Prague has been no stranger to invasions down the ages. In recent years, a multinational force has taken over the centre of the city, albeit arriving on budget airlines rather than tanks and brandishing cash, not guns.
Since the Czech government closed the borders on March 12, the invasion has been halted in its tracks.
Flood of tourists slows to a trickle
Czech Republic: economy slows down as lockdown eases
The Czech Republic further eased its lockdown and travel restrictions this week, as the coronavirus pandemic weakened. It has dropped the obligatory wearing of facemasks, allowed pubs, restaurants, hotels and museums to fully open and has partially opened borders, rail links and airports.
About 15,000 people, according to police, have again protested against the Czech Prime Minister Andrej Babiš in central Prague. A week ago, 50,000 people participated in another demonstration, BTA quoted global agencies as saying.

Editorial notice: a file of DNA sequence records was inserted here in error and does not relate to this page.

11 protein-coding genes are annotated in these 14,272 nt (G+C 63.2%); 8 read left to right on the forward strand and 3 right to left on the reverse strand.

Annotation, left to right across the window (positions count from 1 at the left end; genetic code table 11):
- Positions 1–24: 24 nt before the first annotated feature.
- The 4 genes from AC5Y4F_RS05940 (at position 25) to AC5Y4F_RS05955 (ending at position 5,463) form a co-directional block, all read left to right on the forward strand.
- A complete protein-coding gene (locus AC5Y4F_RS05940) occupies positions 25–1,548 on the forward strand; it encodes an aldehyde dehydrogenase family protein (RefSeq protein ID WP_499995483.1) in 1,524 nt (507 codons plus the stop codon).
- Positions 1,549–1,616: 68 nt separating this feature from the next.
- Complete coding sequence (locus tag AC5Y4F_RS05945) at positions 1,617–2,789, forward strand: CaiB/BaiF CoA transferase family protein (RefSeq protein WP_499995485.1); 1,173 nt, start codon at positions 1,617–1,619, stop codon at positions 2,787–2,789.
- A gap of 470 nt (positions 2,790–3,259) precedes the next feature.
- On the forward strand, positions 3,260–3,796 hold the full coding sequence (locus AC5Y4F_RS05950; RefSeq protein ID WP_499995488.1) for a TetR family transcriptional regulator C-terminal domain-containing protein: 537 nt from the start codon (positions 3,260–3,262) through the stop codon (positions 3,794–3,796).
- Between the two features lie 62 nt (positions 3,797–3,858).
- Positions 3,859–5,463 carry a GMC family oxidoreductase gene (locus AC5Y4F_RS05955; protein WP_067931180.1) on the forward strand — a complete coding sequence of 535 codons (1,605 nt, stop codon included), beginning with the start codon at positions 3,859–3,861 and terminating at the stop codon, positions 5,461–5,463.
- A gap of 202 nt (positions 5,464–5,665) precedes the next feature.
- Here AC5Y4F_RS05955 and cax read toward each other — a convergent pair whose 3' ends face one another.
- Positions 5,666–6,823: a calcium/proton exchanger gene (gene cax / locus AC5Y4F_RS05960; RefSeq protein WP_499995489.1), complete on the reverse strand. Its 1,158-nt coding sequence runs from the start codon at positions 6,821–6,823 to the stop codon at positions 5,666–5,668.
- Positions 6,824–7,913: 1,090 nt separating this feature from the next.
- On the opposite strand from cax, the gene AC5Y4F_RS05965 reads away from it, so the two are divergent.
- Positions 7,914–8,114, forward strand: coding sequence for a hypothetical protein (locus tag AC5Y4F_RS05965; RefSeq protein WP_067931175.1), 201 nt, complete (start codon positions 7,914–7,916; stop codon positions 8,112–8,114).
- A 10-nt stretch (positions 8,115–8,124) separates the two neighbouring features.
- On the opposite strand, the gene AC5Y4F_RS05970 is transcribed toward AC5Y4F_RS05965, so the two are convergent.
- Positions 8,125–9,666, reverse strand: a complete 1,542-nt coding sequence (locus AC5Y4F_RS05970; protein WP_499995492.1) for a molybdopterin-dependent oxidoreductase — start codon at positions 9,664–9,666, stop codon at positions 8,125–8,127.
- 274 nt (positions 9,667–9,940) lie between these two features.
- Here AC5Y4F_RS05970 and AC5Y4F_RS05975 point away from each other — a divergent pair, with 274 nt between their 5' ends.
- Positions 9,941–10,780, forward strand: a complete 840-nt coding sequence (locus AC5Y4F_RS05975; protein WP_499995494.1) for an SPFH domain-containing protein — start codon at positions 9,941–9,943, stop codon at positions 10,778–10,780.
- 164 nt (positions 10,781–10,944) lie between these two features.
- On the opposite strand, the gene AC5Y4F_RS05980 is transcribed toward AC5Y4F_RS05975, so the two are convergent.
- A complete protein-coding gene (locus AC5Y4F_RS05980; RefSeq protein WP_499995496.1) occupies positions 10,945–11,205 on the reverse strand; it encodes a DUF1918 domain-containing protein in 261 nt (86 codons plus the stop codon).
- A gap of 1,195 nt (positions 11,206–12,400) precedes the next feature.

The protest movement is being organized by the Million Moments for Democracy civic group, which is seeking the resignation of the prime minister.
The EU has already frozen non-farm payments to Agrofert — one of the largest Czech recipients of EU aid — and the Czech supreme state prosecutor is looking into whether criminal charges should be brought.
Brussels is likely to levy fines and demand that past aid is repaid, meaning that either the state or Agrofert would have to bear the cost.